Day 3 Steed Cabin to Copper Cabin. Descend north slopes from Steed into the headwaters of Rush Creek, traverse avalanche slopes across the headwaters of Rush Creek and up to the top of a prominent ridge running west from Siwash Mountain. This normal route to the Copper Cabin travels in a horseshoe around the head of Erie Creek, often through a wasteland of sled and snowcat tracks and cut-blocks.
An alternate is to follow the east ridge of Siwash, counting bumps again, until the final bump (number five again) or about 1.5 km until it curves to the north, stay on the ridge crest eventually descending to Erie Creek. where the ridge turns north. Set a new bearing and descend the first part of the ridge.
Down in Erie Creek, follow the creek north to a fork, then set a bearing for the Copper Cabin and begin the 400 metre climb. This is a gentle climb through easy terrain. Follow this compass bearing for over 2 kilometres to hopefully come near the hut – a small tarn is a useful landmark here. Use an altimeter to find the right elevation for the cabin or use your GPS. It too is easy to miss.
Afternoon ski. Go to top of Copper Mountain, enjoy the striking views, may have a difficult descent on crusty sun-baked snow.
This is the time to make a decision about the route for the fourth day. Assess snow conditions (too much, icy) and weather reports to determine if it will be possible to continue to Empire Peak or either of the three escape routes. It is not unusual to not be able to finish on Barrett Creek Road because of the crux on the Empire Peak ridge.
Exit routes from Copper Hut
1. Rover/Snowwater FSR if most commonly used as there is no avalanche hazard on that route, but instead, more often, ice. With poor visibility, heavy new snow, a poor weather forecast, you may have to ski from the hut to the top of Copper Mountain to get cell-phone reception and call someone to change the shuttle location.
Return to the cabin, retraced your route back down to the head of Erie Creek and then climb gently following the creek. Take another compass bearing to the broad saddle south of Mount Connor to access the cutblock and logging road. Finally put away the compass and altimeter, ski down the logging road as far as possible depending on snow conditions. Cell service may be available to communicate with your transportation.
2. Copper Mountain FSR (49 Creek). This requires a traverse across the steep SE face of Copper Mountain to gain the pass between Red and Copper Mountains. Try to lay down a track if icy. Conditions may be white-out. Try to hold your elevation to end up on the road. It is possible to lose it again when it takes a turn towards Hall Creek. But with GPS and a map, you should be able to go downhill on Copper Mountain FSR. Depending on the season, expect rain, no snow on the road can be expected, removing skis for the creeks.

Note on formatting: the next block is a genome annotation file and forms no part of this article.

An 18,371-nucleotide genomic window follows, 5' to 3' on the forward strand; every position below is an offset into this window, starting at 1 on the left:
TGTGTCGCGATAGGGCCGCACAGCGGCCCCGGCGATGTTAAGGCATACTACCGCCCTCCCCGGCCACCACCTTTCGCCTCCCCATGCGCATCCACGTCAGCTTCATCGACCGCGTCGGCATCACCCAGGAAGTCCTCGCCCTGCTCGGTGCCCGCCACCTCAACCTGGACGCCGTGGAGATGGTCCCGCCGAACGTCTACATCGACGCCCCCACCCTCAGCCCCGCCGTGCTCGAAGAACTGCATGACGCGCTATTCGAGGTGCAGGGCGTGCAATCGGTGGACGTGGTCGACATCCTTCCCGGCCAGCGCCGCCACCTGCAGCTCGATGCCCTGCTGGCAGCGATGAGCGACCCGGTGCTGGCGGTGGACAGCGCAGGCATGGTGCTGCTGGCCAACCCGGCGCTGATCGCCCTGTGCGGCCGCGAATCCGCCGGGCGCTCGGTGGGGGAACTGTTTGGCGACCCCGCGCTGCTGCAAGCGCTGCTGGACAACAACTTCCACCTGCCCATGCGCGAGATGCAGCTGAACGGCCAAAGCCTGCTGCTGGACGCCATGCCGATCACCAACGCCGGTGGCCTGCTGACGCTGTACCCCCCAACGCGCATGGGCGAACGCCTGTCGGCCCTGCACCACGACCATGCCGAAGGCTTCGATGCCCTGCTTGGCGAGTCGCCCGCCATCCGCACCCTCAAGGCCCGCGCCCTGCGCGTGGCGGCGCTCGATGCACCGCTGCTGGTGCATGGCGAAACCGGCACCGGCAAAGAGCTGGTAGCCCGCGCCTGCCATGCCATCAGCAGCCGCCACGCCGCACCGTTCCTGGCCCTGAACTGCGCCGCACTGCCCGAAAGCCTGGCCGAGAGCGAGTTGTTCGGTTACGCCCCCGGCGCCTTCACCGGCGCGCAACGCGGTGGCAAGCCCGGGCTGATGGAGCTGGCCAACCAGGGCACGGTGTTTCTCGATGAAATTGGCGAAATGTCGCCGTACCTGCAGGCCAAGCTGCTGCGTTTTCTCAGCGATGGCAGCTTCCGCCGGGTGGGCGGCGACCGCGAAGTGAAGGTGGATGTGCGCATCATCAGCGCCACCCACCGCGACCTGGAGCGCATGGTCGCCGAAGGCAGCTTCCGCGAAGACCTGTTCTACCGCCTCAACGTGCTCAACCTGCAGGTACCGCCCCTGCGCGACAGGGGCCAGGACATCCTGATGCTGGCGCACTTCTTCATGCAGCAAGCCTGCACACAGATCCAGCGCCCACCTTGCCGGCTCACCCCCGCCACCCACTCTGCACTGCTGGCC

3. Giveout Creek

Day 4 Copper Cabin to Barrett Lake. The final day of the traverse is undoubtedly the most spectacular, as the route travels entirely over the high ridges and peaks of the Bonnington Range from Copper Mountain to Empire Peak.
Start up the ridge above the Copper Cabin, follow in a generally southerly direction to the top of Territory Peak. The final slope to the top of Territory Peak is steep, but possible on skis. Colony Peak is an easy ski from Territory as the ridge between the two is much broader. The final ridge section from Colony to Empire is the crux of the trip, as the ridge narrows just before the summit of Empire and a short exposed section should be negotiated on foot. About 3-3.5hours to the top of Empire. The steep south-easterly slopes of Empire Peak to Barrett Lake have a heavy avalanche danger.
The Huckleberry Hut is a steep 30 minutes south of the Barrett Creek Road. It is often missed on the four-day Bonnington Traverse. Huckleberry is one of the easiest cabins to visit in the summer because it is off a drivable road.
The ski down from Barrett Lake on the Barrett Creek Road to Porto Rico Road is usually fast.

The final task: retrieving your other truck from the Bombi Summit. This can be exciting as anything can happen in four days – complete snow-ins, complete melting. Chains are highly recommended.

About admin

I would like to think of myself as a full time traveler. I have been retired since 2006 and in that time have traveled every winter for four to seven months. The months that I am “home”, are often also spent on the road, hiking or kayaking.
I hope to present a website that describes my travel along with my hiking and sea kayaking experiences.